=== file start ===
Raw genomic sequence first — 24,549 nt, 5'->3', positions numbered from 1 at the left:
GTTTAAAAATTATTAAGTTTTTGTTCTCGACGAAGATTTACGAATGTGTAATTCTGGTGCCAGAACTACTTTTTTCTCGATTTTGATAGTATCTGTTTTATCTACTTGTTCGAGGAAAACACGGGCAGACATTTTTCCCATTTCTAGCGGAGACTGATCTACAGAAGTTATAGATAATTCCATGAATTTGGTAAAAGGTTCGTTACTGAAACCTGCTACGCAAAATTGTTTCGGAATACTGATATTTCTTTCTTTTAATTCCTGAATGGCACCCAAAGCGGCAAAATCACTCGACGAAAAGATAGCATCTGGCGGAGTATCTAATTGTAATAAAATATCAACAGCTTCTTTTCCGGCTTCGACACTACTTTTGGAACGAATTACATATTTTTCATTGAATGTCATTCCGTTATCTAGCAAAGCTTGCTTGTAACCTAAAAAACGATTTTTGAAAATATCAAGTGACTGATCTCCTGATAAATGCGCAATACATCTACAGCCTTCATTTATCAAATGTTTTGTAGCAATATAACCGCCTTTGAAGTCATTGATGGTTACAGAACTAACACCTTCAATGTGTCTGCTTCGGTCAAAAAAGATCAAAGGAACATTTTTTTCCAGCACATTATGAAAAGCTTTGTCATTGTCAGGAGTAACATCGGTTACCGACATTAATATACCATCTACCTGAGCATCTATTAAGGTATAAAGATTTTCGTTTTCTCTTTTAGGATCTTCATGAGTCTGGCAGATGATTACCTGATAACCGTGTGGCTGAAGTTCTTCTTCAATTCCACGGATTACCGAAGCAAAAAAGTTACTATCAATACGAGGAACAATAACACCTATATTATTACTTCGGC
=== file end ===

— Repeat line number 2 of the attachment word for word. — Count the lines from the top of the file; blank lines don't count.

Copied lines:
GTTTAAAAATTATTAAGTTTTTGTTCTCGACGAAGATTTACGAATGTGTAATTCTGGTGCCAGAACTACTTTTTTCTCGATTTTGATAGTATCTGTTTTATCTACTTGTTCGAGGAAAACACGGGCAGACATTTTTCCCATTTCTAGCGGAGACTGATCTACAGAAGTTATAGATAATTCCATGAATTTGGTAAAAGGTTCGTTACTGAAACCTGCTACGCAAAATTGTTTCGGAATACTGATATTTCTTTCTTTTAATTCCTGAATGGCACCCAAAGCGGCAAAATCACTCGACGAAAAGATAGCATCTGGCGGAGTATCTAATTGTAATAAAATATCAACAGCTTCTTTTCCGGCTTCGACACTACTTTTGGAACGAATTACATATTTTTCATTGAATGTCATTCCGTTATCTAGCAAAGCTTGCTTGTAACCTAAAAAACGATTTTTGAAAATATCAAGTGACTGATCTCCTGATAAATGCGCAATACATCTACAGCCTTCATTTATCAAATGTTTTGTAGCAATATAACCGCCTTTGAAGTCATTGATGGTTACAGAACTAACACCTTCAATGTGTCTGCTTCGGTCAAAAAAGATCAAAGGAACATTTTTTTCCAGCACATTATGAAAAGCTTTGTCATTGTCAGGAGTAACATCGGTTACCGACATTAATATACCATCTACCTGAGCATCTATTAAGGTATAAAGATTTTCGTTTTCTCTTTTAGGATCTTCATGAGTCTGGCAGATGATTACCTGATAACCGTGTGGCTGAAGTTCTTCTTCAATTCCACGGATTACCGAAGCAAAAAAGTTACTATCAATACGAGGAACAATAACACCTATATTATTACTTCGGC